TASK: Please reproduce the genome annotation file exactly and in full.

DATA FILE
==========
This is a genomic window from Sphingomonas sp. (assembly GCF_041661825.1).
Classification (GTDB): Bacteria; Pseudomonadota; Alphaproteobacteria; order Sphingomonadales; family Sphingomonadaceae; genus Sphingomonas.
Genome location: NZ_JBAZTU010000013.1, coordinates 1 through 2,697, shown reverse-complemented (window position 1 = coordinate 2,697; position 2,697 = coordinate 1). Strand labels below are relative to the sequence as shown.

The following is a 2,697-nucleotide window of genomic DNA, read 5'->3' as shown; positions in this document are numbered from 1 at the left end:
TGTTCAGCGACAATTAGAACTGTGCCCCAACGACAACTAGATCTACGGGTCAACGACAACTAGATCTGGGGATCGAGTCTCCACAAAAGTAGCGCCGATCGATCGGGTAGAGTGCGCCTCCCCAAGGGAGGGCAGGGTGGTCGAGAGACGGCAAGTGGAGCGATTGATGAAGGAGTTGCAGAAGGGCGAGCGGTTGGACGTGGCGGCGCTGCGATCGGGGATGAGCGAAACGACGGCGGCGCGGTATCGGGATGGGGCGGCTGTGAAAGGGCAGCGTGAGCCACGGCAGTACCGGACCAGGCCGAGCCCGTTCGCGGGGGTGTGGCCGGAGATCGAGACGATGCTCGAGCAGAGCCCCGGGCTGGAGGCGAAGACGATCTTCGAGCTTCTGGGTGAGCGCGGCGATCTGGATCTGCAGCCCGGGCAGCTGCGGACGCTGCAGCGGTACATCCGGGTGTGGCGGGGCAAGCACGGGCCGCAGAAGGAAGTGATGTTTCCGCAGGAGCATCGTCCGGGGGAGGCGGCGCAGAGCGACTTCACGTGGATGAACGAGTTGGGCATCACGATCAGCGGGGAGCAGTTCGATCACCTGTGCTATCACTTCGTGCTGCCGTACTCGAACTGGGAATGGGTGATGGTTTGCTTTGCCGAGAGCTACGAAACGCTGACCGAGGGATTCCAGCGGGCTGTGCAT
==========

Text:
This is a genomic window from Sphingomonas sp. (assembly GCF_041661825.1).
Classification (GTDB): Bacteria; Pseudomonadota; Alphaproteobacteria; order Sphingomonadales; family Sphingomonadaceae; genus Sphingomonas.
Genome location: NZ_JBAZTU010000013.1, coordinates 1 through 2,697, shown reverse-complemented (window position 1 = coordinate 2,697; position 2,697 = coordinate 1). Strand labels below are relative to the sequence as shown.

The following is a 2,697-nucleotide window of genomic DNA, read 5'->3' as shown; positions in this document are numbered from 1 at the left end:
TGTTCAGCGACAATTAGAACTGTGCCCCAACGACAACTAGATCTACGGGTCAACGACAACTAGATCTGGGGATCGAGTCTCCACAAAAGTAGCGCCGATCGATCGGGTAGAGTGCGCCTCCCCAAGGGAGGGCAGGGTGGTCGAGAGACGGCAAGTGGAGCGATTGATGAAGGAGTTGCAGAAGGGCGAGCGGTTGGACGTGGCGGCGCTGCGATCGGGGATGAGCGAAACGACGGCGGCGCGGTATCGGGATGGGGCGGCTGTGAAAGGGCAGCGTGAGCCACGGCAGTACCGGACCAGGCCGAGCCCGTTCGCGGGGGTGTGGCCGGAGATCGAGACGATGCTCGAGCAGAGCCCCGGGCTGGAGGCGAAGACGATCTTCGAGCTTCTGGGTGAGCGCGGCGATCTGGATCTGCAGCCCGGGCAGCTGCGGACGCTGCAGCGGTACATCCGGGTGTGGCGGGGCAAGCACGGGCCGCAGAAGGAAGTGATGTTTCCGCAGGAGCATCGTCCGGGGGAGGCGGCGCAGAGCGACTTCACGTGGATGAACGAGTTGGGCATCACGATCAGCGGGGAGCAGTTCGATCACCTGTGCTATCACTTCGTGCTGCCGTACTCGAACTGGGAATGGGTGATGGTTTGCTTTGCCGAGAGCTACGAAACGCTGACCGAGGGATTCCAGCGGGCTGTGCAT